Note: The setup fees are applied anytime a design is changed or a production context changes. So the setup fee is billed at sampling and at production.
We Make the Parts
Not much to say here. We make the number of parts requested with the same specs as the approved samples. We do this by using fleets of 3D Printers.
Shipping can be done a number of ways. The most common are shipping in batches, just in time, and bulk shipping.
Batches are generally the fastest way to get parts, but can increase shipping costs. But this method can allow for the payment on delivery contract that spreads out expense over a longer period of time and allows for tighter control and iteration in between shipments. Remember 3D Printing allows for a design to be changed during production without a big uproar, just a refreshed setup fee.
Just in Time is often partnered with Slant 3D's fulfillment capabilities. When an order is made we are notified though a number of means and the part is printed and shipped. This can also include warehousing of inventory or just digital inventory. This is optimal for spare parts and high margin businesses where the cost of the single part can be higher.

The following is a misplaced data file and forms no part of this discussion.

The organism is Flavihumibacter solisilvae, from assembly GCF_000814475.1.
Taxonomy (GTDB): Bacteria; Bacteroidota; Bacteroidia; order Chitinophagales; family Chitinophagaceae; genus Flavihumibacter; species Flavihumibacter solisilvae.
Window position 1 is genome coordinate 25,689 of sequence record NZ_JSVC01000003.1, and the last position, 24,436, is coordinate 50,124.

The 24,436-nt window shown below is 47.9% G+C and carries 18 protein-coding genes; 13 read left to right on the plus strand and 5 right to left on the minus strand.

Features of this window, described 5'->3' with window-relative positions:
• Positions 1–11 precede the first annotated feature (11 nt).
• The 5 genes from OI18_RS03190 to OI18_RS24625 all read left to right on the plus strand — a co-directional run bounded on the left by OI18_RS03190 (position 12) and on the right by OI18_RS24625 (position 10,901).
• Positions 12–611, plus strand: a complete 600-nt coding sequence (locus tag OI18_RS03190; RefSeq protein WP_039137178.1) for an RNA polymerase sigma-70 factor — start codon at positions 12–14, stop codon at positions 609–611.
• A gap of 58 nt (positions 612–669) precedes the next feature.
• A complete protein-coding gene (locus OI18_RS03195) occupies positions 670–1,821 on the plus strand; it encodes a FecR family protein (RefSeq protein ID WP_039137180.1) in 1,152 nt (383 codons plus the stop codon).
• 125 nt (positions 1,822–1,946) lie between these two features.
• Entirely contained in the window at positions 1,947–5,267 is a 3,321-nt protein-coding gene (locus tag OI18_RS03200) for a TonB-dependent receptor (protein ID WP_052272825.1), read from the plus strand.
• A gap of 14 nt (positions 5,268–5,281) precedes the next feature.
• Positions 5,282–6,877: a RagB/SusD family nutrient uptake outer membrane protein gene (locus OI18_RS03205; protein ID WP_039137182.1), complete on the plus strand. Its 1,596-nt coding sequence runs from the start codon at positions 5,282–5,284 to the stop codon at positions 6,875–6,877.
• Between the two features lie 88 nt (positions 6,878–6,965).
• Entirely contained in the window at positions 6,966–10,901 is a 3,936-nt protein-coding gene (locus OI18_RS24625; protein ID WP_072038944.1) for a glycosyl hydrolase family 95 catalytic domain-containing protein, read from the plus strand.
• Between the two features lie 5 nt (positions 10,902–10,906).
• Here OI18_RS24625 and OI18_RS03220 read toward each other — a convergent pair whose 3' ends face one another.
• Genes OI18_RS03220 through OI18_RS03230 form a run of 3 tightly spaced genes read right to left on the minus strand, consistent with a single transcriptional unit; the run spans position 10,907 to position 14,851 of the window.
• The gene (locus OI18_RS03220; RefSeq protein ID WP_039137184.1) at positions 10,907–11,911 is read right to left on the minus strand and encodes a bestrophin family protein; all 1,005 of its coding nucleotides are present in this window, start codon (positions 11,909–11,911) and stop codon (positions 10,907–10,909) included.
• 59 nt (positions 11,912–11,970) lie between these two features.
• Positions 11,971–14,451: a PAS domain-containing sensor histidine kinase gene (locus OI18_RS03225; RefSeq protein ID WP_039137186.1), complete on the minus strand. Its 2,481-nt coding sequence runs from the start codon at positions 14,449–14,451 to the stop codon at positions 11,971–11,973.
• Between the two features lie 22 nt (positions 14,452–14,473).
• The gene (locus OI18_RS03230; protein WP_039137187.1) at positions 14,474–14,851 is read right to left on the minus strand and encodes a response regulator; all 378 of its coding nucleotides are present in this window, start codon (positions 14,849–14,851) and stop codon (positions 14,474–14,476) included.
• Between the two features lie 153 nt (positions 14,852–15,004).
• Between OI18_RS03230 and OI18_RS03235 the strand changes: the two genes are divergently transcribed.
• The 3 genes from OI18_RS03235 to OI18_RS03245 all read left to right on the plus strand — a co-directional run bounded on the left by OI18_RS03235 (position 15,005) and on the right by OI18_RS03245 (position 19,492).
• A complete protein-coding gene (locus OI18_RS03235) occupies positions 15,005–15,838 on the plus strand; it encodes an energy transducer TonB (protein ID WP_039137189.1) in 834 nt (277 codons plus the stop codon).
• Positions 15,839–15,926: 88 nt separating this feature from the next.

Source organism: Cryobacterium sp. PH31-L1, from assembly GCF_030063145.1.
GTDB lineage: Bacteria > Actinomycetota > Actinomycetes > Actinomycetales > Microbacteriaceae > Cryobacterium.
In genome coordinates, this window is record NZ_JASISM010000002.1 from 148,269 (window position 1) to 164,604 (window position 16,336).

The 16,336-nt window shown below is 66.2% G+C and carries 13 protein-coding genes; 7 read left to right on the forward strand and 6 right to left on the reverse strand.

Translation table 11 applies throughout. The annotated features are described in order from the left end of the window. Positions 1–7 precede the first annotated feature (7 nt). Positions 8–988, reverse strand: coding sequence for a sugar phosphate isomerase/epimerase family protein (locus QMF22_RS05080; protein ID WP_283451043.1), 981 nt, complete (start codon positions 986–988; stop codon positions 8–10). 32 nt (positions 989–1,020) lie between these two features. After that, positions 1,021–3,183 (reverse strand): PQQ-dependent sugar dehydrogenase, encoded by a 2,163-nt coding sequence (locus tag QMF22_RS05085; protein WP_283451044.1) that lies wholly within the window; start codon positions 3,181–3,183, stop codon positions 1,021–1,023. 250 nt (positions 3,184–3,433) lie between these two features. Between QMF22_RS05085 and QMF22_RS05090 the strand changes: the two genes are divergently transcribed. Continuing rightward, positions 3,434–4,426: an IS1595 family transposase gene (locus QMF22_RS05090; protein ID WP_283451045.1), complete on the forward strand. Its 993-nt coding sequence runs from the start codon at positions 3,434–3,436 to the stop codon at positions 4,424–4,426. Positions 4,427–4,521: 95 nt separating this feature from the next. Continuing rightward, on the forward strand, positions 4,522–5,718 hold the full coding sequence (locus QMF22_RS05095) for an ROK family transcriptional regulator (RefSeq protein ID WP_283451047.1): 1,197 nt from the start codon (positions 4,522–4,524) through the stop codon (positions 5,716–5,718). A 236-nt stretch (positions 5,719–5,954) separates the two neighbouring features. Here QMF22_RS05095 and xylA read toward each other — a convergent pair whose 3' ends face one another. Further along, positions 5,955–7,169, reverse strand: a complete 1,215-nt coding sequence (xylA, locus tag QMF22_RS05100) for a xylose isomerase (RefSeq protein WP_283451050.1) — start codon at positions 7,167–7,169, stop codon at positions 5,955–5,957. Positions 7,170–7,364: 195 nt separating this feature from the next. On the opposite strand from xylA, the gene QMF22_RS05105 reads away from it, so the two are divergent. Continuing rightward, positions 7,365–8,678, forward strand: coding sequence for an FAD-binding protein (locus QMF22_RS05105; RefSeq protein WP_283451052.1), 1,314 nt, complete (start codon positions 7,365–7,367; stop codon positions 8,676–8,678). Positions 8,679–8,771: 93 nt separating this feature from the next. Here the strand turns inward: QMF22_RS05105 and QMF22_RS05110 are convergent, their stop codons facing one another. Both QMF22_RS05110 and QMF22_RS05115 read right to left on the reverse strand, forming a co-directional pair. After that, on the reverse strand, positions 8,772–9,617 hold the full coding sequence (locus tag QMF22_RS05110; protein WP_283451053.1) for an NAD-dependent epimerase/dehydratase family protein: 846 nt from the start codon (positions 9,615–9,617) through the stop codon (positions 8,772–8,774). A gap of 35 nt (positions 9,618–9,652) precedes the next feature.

Bulk Shipping, is just like injection molding. We make 100,000 parts and send them to you on a pallet.
The Baker's Dozen Rule
3D Printing is new. Things are overlooked and sometimes problems can slip through. Therefore at Slant 3D we have a "Baker's Dozen Rule" where we intentionally overproduce on nearly every job to make sure that there are spares and replacements. Just in case.
We Guarantee Our Parts
Once a sample is approved and we have shipped those parts we are responsible for those parts to your doorstep. If they are damaged in transit we will replace them. If they are not up to the specs outlined and agreed upon we will replace them. A supplier should not require oversight. The reason a company uses a supplier is because they think the supplier can do the job better then they could. If we can't then it should be taken inhouse. If we screw up we own it and pay for it.
Gabe was able to speak with Senior Industrial Designer John Mauriello of the youtube Channel Design Theory several months ago. But, due to a number of issues that we won't get into here, Making Products was delayed. But we are back up now.
It was a great conversation. During the discussion Gabe and John covered everything from trends and why shoes are a common project in industrial design school to reactions to the Tesla Cybertruck.
Check out some of John's videos at his youtube channel where he discusses Industrial Design practices and theory.
And get new podcast episodes on Spotify and other audio platforms.
This episode of Making Products was made possible by Angled.io